WATCH | Meet the waste pickers making cash from 'black gold'
The Western Cape generated 2.8-billion kilograms of waste in 2017
Ma Agnes lives next to a popular socialising spot in Khayelitsha. She used to wake up to glass bottles strewn across the main stretch behind her house.
But instead of complaining, Agnes turned the waste problem into a business.
“I started collecting these bottles in 2006. There were a lot of empties left behind from the chisa nyama next to my house. I recycled the glass for money,” said Ma Agnes.
Twelve years later and Ma Agnes now earns R2,000 every month by recycling the 15,000 kilograms of glass in the large container outside her home.
“I have built a garage with the money. I’ve also set up a car wash and it’s paying for my son’s school fees,” said Ma Agnes.
Recycling initiatives such as Ma Agnes’s are welcome news in the Western Cape, where a serious waste problem is looming.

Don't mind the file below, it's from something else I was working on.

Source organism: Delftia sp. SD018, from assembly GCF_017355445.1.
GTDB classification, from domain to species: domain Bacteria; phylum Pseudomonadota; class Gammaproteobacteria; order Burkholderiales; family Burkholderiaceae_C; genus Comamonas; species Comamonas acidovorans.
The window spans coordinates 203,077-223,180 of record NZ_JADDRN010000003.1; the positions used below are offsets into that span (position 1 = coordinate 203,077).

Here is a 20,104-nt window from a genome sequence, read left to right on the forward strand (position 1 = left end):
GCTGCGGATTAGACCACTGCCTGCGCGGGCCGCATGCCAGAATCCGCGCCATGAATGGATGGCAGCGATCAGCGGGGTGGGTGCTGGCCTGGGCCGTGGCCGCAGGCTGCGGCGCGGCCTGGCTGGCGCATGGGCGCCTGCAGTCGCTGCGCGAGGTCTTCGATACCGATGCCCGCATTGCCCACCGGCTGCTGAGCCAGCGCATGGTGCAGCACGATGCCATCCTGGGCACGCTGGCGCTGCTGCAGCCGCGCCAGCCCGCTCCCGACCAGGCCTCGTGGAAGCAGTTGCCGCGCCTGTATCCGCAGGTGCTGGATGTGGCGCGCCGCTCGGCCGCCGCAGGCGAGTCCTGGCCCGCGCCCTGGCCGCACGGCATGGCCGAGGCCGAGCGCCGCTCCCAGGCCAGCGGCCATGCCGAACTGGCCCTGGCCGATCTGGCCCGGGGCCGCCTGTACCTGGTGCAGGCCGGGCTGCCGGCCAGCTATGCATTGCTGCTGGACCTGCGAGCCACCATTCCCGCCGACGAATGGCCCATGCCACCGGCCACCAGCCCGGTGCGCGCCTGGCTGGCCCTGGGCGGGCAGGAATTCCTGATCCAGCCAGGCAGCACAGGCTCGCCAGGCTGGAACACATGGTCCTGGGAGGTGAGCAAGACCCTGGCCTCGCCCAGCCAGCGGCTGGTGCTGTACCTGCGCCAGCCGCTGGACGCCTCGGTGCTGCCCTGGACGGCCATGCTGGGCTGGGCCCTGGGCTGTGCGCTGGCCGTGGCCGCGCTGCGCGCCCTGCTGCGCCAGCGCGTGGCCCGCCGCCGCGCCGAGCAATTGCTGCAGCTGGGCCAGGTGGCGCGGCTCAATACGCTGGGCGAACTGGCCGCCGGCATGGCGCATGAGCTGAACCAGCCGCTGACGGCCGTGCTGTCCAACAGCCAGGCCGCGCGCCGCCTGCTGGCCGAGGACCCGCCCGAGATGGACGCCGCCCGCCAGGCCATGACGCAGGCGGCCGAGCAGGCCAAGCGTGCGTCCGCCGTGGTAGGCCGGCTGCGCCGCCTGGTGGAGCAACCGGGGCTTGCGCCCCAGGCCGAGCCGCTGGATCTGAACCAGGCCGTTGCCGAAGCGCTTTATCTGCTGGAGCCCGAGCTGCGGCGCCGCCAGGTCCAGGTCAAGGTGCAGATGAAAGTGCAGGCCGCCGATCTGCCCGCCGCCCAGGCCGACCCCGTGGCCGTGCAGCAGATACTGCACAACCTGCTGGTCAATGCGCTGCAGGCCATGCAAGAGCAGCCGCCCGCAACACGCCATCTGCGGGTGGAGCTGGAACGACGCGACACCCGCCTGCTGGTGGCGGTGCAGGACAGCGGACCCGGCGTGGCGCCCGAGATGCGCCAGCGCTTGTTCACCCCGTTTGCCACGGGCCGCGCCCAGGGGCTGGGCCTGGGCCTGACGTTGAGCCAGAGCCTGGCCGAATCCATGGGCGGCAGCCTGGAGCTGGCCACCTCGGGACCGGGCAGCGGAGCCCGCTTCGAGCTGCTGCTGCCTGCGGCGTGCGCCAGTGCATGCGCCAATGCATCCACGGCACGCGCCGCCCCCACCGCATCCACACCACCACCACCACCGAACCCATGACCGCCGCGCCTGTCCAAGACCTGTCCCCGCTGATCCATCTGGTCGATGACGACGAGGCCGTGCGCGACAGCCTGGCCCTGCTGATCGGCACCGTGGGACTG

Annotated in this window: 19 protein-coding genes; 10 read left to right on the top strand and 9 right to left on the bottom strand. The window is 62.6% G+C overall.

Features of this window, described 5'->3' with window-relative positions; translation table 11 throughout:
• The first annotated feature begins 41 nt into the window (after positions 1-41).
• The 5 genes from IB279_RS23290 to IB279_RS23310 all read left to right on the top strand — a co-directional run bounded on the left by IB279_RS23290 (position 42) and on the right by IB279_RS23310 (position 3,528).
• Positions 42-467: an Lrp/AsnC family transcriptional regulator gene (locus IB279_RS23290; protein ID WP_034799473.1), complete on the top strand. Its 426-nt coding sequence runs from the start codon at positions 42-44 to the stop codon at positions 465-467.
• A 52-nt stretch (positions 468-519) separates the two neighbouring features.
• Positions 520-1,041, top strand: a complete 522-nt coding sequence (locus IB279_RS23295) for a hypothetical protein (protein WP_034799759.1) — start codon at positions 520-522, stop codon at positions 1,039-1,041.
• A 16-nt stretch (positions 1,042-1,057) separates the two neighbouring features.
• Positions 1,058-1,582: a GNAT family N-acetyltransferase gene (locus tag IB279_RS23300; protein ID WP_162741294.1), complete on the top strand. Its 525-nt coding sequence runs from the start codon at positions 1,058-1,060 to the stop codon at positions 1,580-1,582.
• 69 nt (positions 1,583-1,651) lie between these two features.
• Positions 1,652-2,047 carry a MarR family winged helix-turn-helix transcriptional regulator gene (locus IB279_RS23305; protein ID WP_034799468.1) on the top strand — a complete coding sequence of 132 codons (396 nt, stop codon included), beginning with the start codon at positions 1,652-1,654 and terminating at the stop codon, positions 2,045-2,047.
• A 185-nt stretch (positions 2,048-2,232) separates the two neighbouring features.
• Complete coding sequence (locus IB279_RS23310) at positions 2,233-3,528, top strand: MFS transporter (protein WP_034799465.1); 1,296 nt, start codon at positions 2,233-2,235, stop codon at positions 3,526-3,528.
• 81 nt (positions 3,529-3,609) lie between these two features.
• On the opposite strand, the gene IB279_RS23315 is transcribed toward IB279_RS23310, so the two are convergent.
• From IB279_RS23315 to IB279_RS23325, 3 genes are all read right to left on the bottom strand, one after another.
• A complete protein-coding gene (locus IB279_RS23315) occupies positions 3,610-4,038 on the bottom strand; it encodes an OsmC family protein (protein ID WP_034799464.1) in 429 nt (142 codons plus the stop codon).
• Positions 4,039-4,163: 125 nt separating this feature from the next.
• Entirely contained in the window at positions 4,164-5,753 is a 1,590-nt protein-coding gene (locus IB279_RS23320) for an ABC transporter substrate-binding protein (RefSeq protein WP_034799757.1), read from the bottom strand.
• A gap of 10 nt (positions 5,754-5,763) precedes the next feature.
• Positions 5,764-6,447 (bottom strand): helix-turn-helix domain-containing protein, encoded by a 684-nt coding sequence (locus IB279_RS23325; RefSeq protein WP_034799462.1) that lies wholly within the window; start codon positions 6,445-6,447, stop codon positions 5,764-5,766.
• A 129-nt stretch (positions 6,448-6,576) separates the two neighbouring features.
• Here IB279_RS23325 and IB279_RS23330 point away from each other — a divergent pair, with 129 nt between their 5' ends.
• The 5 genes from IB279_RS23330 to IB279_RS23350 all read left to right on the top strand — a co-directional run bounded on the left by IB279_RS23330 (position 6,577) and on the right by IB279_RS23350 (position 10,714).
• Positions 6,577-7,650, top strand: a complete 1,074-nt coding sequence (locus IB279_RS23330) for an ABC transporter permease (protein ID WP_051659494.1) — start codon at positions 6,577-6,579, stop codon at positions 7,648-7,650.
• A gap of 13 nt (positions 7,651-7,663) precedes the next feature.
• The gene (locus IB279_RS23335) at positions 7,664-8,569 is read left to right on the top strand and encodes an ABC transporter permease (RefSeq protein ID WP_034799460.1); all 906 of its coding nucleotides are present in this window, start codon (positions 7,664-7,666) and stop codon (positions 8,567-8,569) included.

The Western Cape generated 2.8-billion kilograms of waste in 2017, according to government, an alarming figure when one considers that an estimated 1.8-billion kilograms were recycled by varying recycling activities in the same year.
Waste is only set to rise due to the increasing numbers of people arriving in the city.
Read the full story on Times Select
Would you like to comment on this article or view other readers' comments? Register (it’s quick and free) or sign in now.
Please read our Comment Policy before commenting.